The neighborhood grocery store was an Amsterdam community mainstay for generations until the big box supermarkets and proliferation of automobiles and multi-car families forced them into extinction. But they fought a good, long and valiant fight here in the Rug City, largely because of the strong personalities of their ownership and the strong relationships those owners built with their customer base. A classic example was Sansalone’s, the former West Main Street market that was last managed by today’s Amsterdam Birthday Celebrant and his wife Mary.
The business was first opened in the late 1930’s by Joe Sansalone, a native of Pisciotta, Italy and his wife Theresa. Theresa kept it going for awhile after Joe died in 1961 but she needed the help of her daughters Rae and Mary to do so. Since both of the Sansalone sisters were also married with three children each of their own, it was pretty clear someone had to step in and run the place full time. That someone turned out to be Mary’s husband Tony Filiberto, who up till then had worked as both an independent carpenter and as a multi-skilled on-the-road repairman for Sears & Roebuck. Born in Amsterdam on August 20, 1927, he also had plenty of grocery and meat cutting experience because at the time he married Mary Sansalone back on Flag Day in 1947, he had worked for his new father-in-law Joe, helping him operate the store.
Tony proved to be a perfect choice. He was a bull of a worker, had a great sense of humor, learned to become an outstanding butcher and could deal effectively with every sort of personality that walked through that market’s front door. Whether you were buying two pounds of his exquisite Italian sausage, a half-pound of baloney sliced thin or a bunch of steaks for a weekend barbecue, Tony consistently had what you needed. He would also carry on a full and detailed conversation with you while he cut, chopped or sliced your order, weighed it, wrapped it in paper, wrote the price on the package and handed it to you with a smile, while sticking his writing utensil back behind his ear. Meanwhile his wife Mary worked the cash register with a young assistant constantly at her side who she’d send throughout the store to get this or that for a customer, while she and whoever that patron happened to be discussed much more important things.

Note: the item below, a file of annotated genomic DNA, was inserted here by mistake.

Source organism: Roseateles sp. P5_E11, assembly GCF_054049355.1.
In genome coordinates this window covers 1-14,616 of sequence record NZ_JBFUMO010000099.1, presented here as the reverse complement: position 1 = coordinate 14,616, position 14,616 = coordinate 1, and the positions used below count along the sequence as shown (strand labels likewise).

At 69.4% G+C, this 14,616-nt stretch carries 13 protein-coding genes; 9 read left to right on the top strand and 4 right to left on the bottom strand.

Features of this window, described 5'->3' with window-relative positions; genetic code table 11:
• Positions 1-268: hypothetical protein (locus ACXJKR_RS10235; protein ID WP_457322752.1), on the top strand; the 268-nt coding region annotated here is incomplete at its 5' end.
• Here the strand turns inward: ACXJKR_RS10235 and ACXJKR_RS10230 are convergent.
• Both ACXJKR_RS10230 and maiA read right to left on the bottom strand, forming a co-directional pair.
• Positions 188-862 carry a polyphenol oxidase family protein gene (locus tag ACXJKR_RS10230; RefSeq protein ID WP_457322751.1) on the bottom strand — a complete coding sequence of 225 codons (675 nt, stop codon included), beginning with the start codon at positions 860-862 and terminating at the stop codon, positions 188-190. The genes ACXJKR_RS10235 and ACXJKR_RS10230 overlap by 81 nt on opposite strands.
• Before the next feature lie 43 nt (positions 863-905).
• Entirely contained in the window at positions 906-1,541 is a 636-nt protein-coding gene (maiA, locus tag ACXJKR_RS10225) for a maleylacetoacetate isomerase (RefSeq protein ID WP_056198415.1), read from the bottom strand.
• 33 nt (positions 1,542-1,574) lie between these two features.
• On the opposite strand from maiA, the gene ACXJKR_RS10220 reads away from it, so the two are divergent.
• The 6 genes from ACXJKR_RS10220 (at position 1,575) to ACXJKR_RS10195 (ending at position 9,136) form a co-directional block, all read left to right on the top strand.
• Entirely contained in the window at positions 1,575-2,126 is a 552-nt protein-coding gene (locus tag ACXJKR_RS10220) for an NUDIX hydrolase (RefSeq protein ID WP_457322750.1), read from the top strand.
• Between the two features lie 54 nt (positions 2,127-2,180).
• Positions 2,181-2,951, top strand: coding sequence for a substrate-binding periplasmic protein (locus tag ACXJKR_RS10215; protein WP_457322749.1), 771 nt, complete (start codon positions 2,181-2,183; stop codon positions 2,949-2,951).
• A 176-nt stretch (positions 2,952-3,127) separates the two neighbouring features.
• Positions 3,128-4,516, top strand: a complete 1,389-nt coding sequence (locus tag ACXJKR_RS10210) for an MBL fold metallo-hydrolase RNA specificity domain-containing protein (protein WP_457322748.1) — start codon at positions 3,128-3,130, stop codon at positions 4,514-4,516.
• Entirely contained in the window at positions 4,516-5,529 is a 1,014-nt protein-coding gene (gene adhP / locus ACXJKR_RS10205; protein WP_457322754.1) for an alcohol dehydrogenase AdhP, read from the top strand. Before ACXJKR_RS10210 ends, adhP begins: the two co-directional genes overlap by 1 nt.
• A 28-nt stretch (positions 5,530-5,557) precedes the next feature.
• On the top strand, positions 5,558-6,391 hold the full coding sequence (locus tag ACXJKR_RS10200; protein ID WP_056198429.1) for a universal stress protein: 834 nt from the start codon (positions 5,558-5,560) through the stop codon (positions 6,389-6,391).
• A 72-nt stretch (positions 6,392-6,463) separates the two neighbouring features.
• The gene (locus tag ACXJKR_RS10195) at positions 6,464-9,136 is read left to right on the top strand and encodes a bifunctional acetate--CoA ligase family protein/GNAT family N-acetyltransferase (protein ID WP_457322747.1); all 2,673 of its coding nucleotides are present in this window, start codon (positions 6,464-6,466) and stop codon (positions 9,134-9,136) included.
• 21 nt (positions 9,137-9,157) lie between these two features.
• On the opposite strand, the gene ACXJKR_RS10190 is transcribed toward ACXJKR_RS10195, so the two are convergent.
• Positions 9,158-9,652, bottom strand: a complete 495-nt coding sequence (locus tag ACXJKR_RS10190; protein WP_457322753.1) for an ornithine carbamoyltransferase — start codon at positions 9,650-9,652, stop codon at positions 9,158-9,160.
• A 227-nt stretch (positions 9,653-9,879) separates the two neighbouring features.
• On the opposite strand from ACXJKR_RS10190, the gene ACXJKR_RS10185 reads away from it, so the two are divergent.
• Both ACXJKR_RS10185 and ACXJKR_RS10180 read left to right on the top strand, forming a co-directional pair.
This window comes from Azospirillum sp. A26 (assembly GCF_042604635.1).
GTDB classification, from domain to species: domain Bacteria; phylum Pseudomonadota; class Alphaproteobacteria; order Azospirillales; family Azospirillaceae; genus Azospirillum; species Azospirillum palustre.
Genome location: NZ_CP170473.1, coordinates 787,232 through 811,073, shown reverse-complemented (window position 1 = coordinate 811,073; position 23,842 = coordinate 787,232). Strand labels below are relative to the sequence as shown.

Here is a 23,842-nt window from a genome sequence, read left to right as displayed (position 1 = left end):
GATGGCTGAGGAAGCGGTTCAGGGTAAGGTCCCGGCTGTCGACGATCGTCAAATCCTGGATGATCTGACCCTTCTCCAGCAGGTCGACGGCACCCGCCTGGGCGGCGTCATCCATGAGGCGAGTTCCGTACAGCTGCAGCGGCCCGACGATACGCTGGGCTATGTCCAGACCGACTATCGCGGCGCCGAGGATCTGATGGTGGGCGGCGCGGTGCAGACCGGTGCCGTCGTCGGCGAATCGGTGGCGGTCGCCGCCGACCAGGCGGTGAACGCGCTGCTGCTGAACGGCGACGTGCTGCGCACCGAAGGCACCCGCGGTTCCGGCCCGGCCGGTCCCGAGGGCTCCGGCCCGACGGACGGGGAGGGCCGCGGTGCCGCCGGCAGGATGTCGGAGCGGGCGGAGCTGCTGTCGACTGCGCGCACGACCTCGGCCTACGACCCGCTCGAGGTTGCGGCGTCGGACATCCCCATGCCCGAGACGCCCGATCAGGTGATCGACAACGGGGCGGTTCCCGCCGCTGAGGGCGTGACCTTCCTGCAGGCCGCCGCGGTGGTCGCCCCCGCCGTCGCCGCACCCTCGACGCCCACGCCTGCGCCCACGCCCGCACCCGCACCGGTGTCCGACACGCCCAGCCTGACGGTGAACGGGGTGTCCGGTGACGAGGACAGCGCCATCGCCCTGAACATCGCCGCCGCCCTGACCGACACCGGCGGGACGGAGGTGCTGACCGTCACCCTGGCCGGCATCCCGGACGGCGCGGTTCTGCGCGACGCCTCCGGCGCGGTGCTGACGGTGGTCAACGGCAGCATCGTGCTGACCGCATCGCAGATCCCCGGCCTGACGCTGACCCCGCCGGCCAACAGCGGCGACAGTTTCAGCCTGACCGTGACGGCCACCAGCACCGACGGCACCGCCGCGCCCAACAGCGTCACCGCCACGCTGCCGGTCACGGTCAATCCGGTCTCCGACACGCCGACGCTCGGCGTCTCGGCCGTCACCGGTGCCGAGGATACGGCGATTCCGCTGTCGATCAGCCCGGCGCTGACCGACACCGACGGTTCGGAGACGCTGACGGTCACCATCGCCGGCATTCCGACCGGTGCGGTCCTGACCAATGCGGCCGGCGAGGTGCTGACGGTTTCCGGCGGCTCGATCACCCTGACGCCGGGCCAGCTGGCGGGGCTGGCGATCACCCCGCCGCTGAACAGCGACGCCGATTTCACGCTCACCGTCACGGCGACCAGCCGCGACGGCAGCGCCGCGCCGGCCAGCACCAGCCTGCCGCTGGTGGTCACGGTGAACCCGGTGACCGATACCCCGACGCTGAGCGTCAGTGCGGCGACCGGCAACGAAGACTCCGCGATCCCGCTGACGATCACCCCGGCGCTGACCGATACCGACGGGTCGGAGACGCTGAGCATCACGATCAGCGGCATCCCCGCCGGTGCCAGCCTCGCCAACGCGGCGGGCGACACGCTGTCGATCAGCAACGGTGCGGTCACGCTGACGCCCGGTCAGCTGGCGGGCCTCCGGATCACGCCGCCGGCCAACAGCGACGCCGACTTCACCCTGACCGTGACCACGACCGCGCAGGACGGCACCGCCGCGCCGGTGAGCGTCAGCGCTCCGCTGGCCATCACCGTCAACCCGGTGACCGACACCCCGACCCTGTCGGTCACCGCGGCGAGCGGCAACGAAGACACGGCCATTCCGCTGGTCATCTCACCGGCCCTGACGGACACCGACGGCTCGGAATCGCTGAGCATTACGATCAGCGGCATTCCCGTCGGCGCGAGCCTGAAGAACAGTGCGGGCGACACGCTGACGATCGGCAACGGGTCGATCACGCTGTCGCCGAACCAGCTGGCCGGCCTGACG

Which brings me to Sansalone’s other important function. It was more than just a place to buy the food your family ate. The store was also one of the nerve centers for West End news and gossip. If you lived in that section of town and you wanted to find out who died, who was sick, who had a baby, who lost their job, who got a new job, who was drunk in Russo’s last night, who so and so was having an affair with, who bought a new car, or how much someone lost playing cards at St. Agnello that Friday, you didn’t buy a Recorder. Instead, you just went to Sansalone’s.
That place did an amazing volume of business for a store its size and it wasn’t just people from the West End who shopped there. You could run into just about anyone in the City when you visited that market. Each Christmas, I would give my employees their choice of a ham or prime rib and we would always order them from Sansalone’s. My staff loved their stuff!
While several of Amsterdam’s neighborhood grocery stores closed their doors for good by the late 1980’s (in the West End these closings included Califano’s, Boice’s, Andy’s, and Fusella’s) Sansalone’s continued to thrive and then Mary Filberto suddenly died in February of 1988. She was just 60 years old at the time. It was a crushing blow for Tony and their three children and the store never recovered from her loss. Tony eventually retired and he too passed away in 2001, at the age of 74.